I was a Jack's virgin.

 Photo courtesy Pixabay. Photo courtesy Pixabay.

Until a few weeks ago, I was a Jack’s virgin. Then I woke up one morning and decided to end my abstention with a noontime rendezvous. I drove to my destination and did it.

I ordered two cheeseburgers from Jack’s Drive-in.

If you live near me, you know Jack’s. If you don’t live around here, you know Jack’s anyway – you have one in your own community, I’ll bet, even if it goes by Fred’s or Vito’s.

It’s the little shack that sells burgers, dogs, fries, and shakes. You walk up to the window and place your order and the guy behind the counter yells out the order to the cooks in back. The line is usually around-the-block long but moves quickly. There are picnic tables with umbrellas so you can enjoy your grease, I mean, food, while it’s hot.

In an earlier life, before I gave myself over to Jack’s, I was a borderline vegetarian. I had disdain for the lines at Jack’s as I drove by on my way to the grocery store. There, I filled my cart with green leafy vegetables, light salad dressing, brown rice, and the occasional skinless boneless chicken breast. Driving back home, the smell of hot saturated fat permeating the air, my kale and I were downright self-righteous.

Then, about four years ago, my gut, which has given me trouble for over 40 years, rebelled. All that “healthy stuff” that I loved stopped loving me back. My gut decided it didn’t like sanctimonious food anymore. It much preferred what I used to consider evil. Like butter and bacon.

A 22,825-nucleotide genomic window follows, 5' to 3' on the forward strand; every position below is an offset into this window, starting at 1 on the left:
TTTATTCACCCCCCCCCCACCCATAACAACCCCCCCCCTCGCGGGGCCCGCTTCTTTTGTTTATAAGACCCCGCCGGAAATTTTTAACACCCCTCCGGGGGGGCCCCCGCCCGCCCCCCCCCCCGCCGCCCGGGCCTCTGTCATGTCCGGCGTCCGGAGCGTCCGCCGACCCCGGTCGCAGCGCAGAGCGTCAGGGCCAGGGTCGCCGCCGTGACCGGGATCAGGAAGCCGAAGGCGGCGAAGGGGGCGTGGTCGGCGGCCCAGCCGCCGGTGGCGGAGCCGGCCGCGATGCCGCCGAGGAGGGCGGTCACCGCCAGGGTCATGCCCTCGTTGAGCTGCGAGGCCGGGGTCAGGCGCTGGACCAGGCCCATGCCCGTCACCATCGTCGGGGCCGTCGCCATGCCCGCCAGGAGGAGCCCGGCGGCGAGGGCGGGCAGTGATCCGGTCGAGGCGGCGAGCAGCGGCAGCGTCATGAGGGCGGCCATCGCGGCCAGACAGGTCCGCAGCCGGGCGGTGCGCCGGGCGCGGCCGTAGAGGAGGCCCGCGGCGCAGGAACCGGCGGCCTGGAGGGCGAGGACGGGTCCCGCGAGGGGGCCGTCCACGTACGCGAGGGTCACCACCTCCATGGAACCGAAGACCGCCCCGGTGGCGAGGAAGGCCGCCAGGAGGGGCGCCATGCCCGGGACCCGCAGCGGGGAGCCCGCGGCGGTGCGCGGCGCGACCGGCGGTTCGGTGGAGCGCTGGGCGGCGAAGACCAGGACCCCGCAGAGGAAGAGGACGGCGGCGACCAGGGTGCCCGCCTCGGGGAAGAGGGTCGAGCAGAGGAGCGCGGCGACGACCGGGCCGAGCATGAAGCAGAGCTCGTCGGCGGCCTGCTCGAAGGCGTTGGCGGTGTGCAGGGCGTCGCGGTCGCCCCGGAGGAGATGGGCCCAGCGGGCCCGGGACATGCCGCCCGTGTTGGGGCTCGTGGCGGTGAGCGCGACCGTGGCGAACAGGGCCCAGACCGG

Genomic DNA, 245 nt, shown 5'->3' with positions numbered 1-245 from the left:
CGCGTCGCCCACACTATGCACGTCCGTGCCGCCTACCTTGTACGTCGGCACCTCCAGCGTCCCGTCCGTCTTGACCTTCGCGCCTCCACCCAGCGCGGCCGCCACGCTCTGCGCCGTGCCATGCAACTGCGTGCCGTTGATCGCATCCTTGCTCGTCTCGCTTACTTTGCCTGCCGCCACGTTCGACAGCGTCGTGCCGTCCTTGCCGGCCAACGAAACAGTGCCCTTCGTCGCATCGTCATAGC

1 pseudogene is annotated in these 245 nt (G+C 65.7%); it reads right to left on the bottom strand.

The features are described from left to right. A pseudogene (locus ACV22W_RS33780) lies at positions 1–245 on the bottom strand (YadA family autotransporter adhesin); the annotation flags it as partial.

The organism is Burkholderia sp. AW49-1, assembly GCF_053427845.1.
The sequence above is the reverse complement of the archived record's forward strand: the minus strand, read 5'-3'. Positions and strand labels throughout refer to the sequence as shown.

The first time I bought bacon for myself, I was ashamed. I hid it in my grocery cart under the toilet paper. When I checked out, I looked around to see if anyone might recognize me. Since then, I’ve become more tenacious. Now I can even buy liverwurst without a second thought.

Let’s not get into lectures, OK? I have a long career and an advanced degree in health education and promotion. I KNOW stuff. Like what happens in my body when I eat grains. And that what’s healthy for your body may not be what’s healthy for mine.

I believe that in my lifetime, researchers will be able to determine what type of food will work best for each individual. Research evolves all the time, anyway. Today, sugar is the new fat. Tomorrow, Twinkies may be the new quinoa. OK, that might be pushing it, but you get my point.

In the meantime, since it appears there’s more we don’t know than what we know for certain, I’m keeping my mind open as I continue to figure out what the heck is up with my insides.

The lesson I learned deep in my gut from my diet overhaul is to cut out the judgement. People aren’t helped by being judged and it’s no business of mine to do it. If someone looked in my grocery cart and judged my character by the pint of whipping cream there, they might never be open to knowing the struggles that led me to buy it. They would miss the best parts of me, which are certainly not in my gut. They’re in my heart and my soul.

The other lesson I learned, specific to Jack’s Drive-in, is that the cheeseburgers aren’t all that greasy. The fat didn’t drip down my arms as I had hoped; they were a one-napkin meal.

I may have to plan a new rendezvous.  Any recommendations?


  • An emerging writer in upstate, NY, Karen DeBonis tells her story on her website, in publications like the NY Times, (a Tiny Love Story), in her “Become Emboldened” projects, and elsewhere. "Portrait of a People-Pleaser and the Son Who Paid the Price", Karen’s transformational memoir about a woman’s quest for authenticity and the courage to speak her truth, is currently available for representation.

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